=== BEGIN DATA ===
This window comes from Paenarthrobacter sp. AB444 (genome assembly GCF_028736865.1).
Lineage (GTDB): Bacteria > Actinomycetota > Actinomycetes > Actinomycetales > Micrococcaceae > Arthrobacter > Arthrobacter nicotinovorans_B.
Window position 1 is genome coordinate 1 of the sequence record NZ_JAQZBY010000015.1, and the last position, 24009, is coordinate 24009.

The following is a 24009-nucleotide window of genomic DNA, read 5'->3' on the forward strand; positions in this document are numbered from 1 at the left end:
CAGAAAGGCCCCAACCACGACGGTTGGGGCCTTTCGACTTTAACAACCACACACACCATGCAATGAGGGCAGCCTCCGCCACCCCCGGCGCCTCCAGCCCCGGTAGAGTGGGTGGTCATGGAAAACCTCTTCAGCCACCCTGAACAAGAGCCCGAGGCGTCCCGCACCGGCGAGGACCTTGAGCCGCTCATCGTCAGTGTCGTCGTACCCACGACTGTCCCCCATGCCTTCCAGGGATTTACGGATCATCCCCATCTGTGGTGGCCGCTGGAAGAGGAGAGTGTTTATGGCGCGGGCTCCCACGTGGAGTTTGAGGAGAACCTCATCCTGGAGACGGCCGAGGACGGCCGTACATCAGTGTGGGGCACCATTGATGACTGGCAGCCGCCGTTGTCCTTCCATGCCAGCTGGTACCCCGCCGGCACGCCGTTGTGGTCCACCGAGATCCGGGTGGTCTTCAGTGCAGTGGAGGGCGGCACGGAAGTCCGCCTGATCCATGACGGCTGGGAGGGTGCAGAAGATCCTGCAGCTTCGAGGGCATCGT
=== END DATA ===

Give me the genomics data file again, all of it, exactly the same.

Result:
This window comes from Paenarthrobacter sp. AB444 (genome assembly GCF_028736865.1).
Lineage (GTDB): Bacteria > Actinomycetota > Actinomycetes > Actinomycetales > Micrococcaceae > Arthrobacter > Arthrobacter nicotinovorans_B.
Window position 1 is genome coordinate 1 of the sequence record NZ_JAQZBY010000015.1, and the last position, 24009, is coordinate 24009.

The following is a 24009-nucleotide window of genomic DNA, read 5'->3' on the forward strand; positions in this document are numbered from 1 at the left end:
CAGAAAGGCCCCAACCACGACGGTTGGGGCCTTTCGACTTTAACAACCACACACACCATGCAATGAGGGCAGCCTCCGCCACCCCCGGCGCCTCCAGCCCCGGTAGAGTGGGTGGTCATGGAAAACCTCTTCAGCCACCCTGAACAAGAGCCCGAGGCGTCCCGCACCGGCGAGGACCTTGAGCCGCTCATCGTCAGTGTCGTCGTACCCACGACTGTCCCCCATGCCTTCCAGGGATTTACGGATCATCCCCATCTGTGGTGGCCGCTGGAAGAGGAGAGTGTTTATGGCGCGGGCTCCCACGTGGAGTTTGAGGAGAACCTCATCCTGGAGACGGCCGAGGACGGCCGTACATCAGTGTGGGGCACCATTGATGACTGGCAGCCGCCGTTGTCCTTCCATGCCAGCTGGTACCCCGCCGGCACGCCGTTGTGGTCCACCGAGATCCGGGTGGTCTTCAGTGCAGTGGAGGGCGGCACGGAAGTCCGCCTGATCCATGACGGCTGGGAGGGTGCAGAAGATCCTGCAGCTTCGAGGGCATCGT